G. 1. C. B. Bull. N. P. 197. Lord craft v. Gibbs, 5 T. R. 19. S. P. King's MS. 231. S. C.
S. 2 Doug. Controv. Elections, 400.
of action or prosecution for bribery in elections of members of parliament, in the annals of Westminster-hallt, until after the legislature inflicted particular penalties for this kind of bribery by stat. 2 G. 2. c. 24. Informations for this offence were not granted until about the time of the general election in 1754; and the first case, in which an information at common law for this offence was prosecuted with effect, was the case of R. v. Pitt, T. 2 G. 3 B. R. 3 Burr. 1336. 1 Bl. R. 380. S. C. (114). From the nature of this work, the following remarks will necessarily be confined to stat. 2 G. 2. c. 24.
By the 7th section “, “ If any person having or claiming to have a right to vote in the election of any member or members to serve for the commons in parliament, shall ask, receive, or take any money, or other reward, by way of gift,
u Stat. 2 G. 2. c. 24. 8. 7.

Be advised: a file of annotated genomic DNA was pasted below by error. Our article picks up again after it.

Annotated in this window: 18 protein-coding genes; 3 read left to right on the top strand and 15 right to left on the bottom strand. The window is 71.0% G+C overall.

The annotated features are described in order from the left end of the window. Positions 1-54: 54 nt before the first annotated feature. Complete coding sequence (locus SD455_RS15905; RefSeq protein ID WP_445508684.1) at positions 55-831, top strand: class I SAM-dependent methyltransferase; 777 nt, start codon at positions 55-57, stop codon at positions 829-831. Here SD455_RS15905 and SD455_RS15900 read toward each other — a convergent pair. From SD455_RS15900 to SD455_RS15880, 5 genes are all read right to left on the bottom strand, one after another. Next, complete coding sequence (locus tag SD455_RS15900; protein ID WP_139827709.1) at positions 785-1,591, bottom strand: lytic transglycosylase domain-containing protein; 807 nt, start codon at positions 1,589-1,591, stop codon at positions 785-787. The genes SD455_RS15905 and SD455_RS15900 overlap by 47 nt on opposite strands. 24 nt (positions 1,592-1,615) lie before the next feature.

(114) In this case, the defendant having been convicted and brought up for judgment, a doubt was raised as to the judgment which the court could or ought to give; the time limited for prosecution, by stat. 2 G. 2. c. 24. s. 11. (viz. two years) not having expired. The court (after consideration) ordered the defendant to be imprisoned for a short term, observing, that in inflicting this punishment they had paid regard to the circumstance of the limited time for prosecuting upon the statute not being expired. The definitions on the subject of bribery in Sir E. Coke, Hawkins, and other writers, on the pleas of the crown, extend to the corruption of persons in judicial offices only. Mr. Douglas ascribes the silence of these writers on the subject of bribery at elections of members of parliament, to fear, on the part of the judges (at the time when this species of bribery first prevailed,) that by exercising a jurisdiction over this offence, they should invade the privileges and judicial powers of the House of Commons. It was, however, remarked by Lord Mansfield, C. J. delivering the opinion of the court in R. v. Pitt, 1 Bl. R. 383. that bribery at elections, taken generally, was and still is punishable at common law; that the statute itself (2 G. 2. c. 24. s. 7.) supposed it to remain punishable at common law by the words,